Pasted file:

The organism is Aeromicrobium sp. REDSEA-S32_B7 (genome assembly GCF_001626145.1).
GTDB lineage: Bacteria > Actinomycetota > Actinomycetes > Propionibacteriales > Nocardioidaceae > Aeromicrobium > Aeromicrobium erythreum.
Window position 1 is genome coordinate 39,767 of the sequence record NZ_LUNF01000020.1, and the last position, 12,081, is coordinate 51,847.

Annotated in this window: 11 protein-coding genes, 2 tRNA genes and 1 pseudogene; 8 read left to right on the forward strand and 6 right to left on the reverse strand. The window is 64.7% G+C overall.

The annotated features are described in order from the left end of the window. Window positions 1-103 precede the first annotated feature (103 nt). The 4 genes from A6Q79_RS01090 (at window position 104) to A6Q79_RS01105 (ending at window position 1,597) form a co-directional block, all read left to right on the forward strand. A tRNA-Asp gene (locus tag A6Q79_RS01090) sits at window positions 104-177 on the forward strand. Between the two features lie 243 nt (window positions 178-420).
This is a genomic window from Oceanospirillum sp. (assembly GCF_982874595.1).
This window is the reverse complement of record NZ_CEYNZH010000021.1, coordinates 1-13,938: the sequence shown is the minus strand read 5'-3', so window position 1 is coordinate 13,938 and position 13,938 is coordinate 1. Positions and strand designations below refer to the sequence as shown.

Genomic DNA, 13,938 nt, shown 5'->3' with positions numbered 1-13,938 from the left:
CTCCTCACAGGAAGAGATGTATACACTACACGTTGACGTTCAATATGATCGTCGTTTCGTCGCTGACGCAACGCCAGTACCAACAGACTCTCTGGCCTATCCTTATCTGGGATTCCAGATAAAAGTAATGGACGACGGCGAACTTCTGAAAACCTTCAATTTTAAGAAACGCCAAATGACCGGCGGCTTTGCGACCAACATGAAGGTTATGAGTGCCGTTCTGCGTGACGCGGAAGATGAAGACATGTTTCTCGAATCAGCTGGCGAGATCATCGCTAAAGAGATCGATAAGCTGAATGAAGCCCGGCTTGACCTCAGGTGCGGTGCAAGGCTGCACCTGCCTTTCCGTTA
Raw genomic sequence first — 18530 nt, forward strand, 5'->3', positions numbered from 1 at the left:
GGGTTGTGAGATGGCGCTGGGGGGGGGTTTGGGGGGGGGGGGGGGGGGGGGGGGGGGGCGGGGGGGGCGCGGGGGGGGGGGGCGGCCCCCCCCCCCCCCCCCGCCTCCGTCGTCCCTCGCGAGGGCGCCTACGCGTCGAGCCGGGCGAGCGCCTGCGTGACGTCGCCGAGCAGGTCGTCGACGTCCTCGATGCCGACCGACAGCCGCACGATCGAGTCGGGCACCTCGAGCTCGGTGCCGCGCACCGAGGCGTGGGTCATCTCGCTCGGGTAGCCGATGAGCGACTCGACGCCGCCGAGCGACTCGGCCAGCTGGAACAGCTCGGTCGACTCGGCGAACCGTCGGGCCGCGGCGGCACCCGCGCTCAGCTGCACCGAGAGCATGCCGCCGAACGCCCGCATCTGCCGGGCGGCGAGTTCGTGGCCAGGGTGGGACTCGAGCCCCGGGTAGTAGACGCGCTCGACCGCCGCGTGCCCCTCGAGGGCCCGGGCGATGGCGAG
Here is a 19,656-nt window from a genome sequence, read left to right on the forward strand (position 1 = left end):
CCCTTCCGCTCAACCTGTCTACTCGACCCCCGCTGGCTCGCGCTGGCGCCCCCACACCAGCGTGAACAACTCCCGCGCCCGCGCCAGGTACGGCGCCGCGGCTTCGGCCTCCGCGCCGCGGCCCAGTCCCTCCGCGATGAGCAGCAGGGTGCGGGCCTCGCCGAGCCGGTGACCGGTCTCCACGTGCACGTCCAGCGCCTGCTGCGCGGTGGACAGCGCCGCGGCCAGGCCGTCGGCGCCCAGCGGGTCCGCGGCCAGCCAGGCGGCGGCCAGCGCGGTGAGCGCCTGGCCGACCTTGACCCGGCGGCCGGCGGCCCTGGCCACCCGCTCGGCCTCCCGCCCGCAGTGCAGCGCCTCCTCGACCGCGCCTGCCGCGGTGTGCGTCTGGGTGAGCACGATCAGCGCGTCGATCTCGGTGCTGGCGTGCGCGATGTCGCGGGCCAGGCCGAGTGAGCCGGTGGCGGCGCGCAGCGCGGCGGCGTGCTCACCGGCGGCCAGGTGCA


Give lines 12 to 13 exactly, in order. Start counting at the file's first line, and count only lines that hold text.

Here is a 19,656-nt window from a genome sequence, read left to right on the forward strand (position 1 = left end):
CCCTTCCGCTCAACCTGTCTACTCGACCCCCGCTGGCTCGCGCTGGCGCCCCCACACCAGCGTGAACAACTCCCGCGCCCGCGCCAGGTACGGCGCCGCGGCTTCGGCCTCCGCGCCGCGGCCCAGTCCCTCCGCGATGAGCAGCAGGGTGCGGGCCTCGCCGAGCCGGTGACCGGTCTCCACGTGCACGTCCAGCGCCTGCTGCGCGGTGGACAGCGCCGCGGCCAGGCCGTCGGCGCCCAGCGGGTCCGCGGCCAGCCAGGCGGCGGCCAGCGCGGTGAGCGCCTGGCCGACCTTGACCCGGCGGCCGGCGGCCCTGGCCACCCGCTCGGCCTCCCGCCCGCAGTGCAGCGCCTCCTCGACCGCGCCTGCCGCGGTGTGCGTCTGGGTGAGCACGATCAGCGCGTCGATCTCGGTGCTGGCGTGCGCGATGTCGCGGGCCAGGCCGAGTGAGCCGGTGGCGGCGCGCAGCGCGGCGGCGTGCTCACCGGCGGCCAGGTGCA